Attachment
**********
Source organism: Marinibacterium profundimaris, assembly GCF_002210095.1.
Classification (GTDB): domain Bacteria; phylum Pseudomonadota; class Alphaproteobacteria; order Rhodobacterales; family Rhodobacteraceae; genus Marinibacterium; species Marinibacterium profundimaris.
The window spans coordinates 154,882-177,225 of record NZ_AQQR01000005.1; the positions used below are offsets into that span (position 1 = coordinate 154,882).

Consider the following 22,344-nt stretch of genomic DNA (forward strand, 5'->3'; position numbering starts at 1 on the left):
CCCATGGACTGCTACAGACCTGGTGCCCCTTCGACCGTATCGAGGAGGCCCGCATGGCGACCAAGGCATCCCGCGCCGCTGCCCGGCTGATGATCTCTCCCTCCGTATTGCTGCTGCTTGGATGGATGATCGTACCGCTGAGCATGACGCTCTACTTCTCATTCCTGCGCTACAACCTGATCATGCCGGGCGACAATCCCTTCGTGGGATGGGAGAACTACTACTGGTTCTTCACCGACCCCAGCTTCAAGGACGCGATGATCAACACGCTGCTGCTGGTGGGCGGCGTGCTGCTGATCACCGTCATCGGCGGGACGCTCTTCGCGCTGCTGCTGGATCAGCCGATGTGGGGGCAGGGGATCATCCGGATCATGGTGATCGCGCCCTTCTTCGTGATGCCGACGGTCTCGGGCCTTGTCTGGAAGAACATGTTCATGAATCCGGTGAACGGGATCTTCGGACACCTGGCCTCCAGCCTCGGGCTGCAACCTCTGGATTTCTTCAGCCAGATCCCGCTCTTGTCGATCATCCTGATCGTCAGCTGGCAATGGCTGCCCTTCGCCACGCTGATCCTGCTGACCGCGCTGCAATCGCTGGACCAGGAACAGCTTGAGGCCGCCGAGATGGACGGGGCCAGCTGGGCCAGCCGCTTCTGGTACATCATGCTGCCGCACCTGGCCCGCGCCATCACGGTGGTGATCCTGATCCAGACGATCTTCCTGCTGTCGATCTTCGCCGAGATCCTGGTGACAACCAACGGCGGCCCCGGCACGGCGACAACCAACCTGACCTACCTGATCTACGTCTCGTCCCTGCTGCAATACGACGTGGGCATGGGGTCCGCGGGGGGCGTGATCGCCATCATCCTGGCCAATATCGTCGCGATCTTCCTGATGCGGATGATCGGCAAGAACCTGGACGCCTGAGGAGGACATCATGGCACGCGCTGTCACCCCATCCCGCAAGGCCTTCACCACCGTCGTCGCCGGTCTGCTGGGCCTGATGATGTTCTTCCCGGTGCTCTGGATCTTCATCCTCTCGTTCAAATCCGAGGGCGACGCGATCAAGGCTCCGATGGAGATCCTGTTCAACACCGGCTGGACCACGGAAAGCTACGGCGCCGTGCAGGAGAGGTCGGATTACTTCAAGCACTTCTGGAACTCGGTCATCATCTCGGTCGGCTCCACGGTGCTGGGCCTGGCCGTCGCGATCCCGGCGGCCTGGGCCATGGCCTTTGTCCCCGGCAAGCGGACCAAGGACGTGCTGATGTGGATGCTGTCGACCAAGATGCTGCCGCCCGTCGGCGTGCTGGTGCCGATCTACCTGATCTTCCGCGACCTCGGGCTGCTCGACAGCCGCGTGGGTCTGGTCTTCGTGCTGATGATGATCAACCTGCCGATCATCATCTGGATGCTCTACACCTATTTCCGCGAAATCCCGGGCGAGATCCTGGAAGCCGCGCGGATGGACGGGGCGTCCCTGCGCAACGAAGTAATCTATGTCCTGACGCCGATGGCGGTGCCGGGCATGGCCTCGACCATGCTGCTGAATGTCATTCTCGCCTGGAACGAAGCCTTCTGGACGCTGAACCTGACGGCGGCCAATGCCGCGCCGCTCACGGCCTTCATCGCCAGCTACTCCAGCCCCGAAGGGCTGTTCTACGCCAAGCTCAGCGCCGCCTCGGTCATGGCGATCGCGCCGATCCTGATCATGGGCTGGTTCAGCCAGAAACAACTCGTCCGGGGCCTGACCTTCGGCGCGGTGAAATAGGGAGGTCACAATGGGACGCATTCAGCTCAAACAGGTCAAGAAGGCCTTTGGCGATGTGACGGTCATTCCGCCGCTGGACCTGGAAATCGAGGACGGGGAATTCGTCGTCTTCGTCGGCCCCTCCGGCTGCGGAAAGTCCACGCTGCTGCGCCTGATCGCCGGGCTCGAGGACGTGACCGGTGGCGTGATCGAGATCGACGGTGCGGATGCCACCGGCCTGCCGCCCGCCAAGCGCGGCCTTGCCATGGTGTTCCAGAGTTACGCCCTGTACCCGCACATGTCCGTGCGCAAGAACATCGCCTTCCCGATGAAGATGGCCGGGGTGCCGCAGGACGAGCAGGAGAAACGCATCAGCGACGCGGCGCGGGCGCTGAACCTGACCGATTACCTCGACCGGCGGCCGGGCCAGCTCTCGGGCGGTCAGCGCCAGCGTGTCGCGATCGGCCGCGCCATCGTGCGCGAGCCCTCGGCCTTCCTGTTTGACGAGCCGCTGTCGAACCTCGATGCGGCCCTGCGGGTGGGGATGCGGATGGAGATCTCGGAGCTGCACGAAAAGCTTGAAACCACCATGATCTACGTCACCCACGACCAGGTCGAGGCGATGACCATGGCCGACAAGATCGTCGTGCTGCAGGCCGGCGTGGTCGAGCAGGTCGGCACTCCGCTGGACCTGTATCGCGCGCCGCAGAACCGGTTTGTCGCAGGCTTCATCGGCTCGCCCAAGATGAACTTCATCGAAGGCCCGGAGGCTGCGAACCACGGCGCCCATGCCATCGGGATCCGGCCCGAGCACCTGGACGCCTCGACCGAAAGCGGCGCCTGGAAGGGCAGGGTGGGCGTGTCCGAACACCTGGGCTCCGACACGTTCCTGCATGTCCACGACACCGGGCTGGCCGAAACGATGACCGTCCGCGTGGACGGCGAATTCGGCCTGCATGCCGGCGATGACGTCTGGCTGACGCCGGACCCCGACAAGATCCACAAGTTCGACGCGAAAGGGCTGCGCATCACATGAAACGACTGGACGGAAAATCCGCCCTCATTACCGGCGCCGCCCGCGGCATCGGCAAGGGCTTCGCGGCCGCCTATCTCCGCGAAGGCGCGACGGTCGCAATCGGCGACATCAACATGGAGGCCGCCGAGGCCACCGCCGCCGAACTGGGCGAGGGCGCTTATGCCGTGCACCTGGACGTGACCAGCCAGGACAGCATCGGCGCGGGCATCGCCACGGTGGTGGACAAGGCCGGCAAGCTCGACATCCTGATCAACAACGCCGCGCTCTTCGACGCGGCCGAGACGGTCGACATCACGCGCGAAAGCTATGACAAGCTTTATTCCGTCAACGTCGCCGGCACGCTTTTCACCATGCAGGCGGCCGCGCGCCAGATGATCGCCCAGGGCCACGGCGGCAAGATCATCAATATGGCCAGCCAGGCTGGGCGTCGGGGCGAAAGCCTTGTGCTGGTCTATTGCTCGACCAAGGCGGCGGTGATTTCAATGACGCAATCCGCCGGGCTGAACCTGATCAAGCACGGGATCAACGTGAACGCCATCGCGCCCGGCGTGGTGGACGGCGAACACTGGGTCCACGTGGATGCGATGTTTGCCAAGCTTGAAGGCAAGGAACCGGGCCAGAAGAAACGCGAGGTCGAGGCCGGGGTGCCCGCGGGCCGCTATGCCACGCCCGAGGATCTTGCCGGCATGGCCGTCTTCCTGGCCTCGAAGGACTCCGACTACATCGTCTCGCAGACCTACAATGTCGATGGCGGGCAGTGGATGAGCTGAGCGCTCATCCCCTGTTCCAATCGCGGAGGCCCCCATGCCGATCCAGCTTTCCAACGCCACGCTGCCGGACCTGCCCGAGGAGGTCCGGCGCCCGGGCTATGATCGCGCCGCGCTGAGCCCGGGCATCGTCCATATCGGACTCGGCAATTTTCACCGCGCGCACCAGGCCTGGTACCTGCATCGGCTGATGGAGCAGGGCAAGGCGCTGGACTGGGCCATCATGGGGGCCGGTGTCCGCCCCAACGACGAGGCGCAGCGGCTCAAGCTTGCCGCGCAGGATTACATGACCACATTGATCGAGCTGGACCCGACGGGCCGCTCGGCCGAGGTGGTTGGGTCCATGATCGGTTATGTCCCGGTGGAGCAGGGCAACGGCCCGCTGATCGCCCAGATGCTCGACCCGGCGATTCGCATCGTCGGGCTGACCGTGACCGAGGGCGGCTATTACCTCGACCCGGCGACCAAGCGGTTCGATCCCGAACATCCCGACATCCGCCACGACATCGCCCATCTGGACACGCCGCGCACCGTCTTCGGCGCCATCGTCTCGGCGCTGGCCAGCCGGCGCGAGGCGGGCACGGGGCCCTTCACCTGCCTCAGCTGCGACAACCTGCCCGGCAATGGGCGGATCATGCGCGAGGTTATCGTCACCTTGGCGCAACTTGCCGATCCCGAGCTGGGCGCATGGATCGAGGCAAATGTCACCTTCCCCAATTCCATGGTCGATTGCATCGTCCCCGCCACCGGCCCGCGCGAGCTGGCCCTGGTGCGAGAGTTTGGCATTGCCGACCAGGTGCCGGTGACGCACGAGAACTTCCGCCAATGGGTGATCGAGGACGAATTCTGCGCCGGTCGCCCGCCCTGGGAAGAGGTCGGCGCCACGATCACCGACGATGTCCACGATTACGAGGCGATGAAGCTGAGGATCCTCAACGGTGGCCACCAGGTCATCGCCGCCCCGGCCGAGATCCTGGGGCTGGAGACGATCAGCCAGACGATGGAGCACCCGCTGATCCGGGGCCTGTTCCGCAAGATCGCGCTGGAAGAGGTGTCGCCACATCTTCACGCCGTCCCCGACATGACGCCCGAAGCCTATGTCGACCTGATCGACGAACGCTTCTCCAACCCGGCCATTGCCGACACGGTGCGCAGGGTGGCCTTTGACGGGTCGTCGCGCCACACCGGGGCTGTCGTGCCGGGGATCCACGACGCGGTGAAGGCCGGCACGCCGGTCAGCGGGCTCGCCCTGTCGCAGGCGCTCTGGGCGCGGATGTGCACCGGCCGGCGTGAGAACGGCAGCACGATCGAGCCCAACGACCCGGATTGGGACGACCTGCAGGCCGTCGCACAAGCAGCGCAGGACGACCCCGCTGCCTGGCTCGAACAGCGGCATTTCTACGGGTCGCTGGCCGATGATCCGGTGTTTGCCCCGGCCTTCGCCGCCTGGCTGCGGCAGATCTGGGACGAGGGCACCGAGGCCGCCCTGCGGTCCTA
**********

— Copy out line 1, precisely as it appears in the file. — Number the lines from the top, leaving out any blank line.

Source organism: Marinibacterium profundimaris, assembly GCF_002210095.1.